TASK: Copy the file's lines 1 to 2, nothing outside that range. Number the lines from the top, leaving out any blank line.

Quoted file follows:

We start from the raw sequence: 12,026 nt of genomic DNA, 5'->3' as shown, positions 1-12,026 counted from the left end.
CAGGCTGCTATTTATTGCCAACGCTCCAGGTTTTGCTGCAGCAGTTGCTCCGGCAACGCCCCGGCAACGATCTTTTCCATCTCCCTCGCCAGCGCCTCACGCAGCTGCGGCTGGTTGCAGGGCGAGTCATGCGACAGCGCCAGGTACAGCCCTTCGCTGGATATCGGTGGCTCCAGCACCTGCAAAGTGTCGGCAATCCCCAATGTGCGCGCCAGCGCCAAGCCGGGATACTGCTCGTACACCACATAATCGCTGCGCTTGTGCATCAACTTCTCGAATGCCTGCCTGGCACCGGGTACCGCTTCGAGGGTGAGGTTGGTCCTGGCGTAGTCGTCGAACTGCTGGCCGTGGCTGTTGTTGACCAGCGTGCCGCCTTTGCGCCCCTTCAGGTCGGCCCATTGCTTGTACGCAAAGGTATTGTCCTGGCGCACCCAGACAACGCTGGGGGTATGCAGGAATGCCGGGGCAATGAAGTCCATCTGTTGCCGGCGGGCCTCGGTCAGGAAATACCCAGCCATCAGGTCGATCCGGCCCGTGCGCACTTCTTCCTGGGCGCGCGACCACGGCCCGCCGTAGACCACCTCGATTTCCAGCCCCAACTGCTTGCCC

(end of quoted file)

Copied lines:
We start from the raw sequence: 12,026 nt of genomic DNA, 5'->3' as shown, positions 1-12,026 counted from the left end.
CAGGCTGCTATTTATTGCCAACGCTCCAGGTTTTGCTGCAGCAGTTGCTCCGGCAACGCCCCGGCAACGATCTTTTCCATCTCCCTCGCCAGCGCCTCACGCAGCTGCGGCTGGTTGCAGGGCGAGTCATGCGACAGCGCCAGGTACAGCCCTTCGCTGGATATCGGTGGCTCCAGCACCTGCAAAGTGTCGGCAATCCCCAATGTGCGCGCCAGCGCCAAGCCGGGATACTGCTCGTACACCACATAATCGCTGCGCTTGTGCATCAACTTCTCGAATGCCTGCCTGGCACCGGGTACCGCTTCGAGGGTGAGGTTGGTCCTGGCGTAGTCGTCGAACTGCTGGCCGTGGCTGTTGTTGACCAGCGTGCCGCCTTTGCGCCCCTTCAGGTCGGCCCATTGCTTGTACGCAAAGGTATTGTCCTGGCGCACCCAGACAACGCTGGGGGTATGCAGGAATGCCGGGGCAATGAAGTCCATCTGTTGCCGGCGGGCCTCGGTCAGGAAATACCCAGCCATCAGGTCGATCCGGCCCGTGCGCACTTCTTCCTGGGCGCGCGACCACGGCCCGCCGTAGACCACCTCGATTTCCAGCCCCAACTGCTTGCCC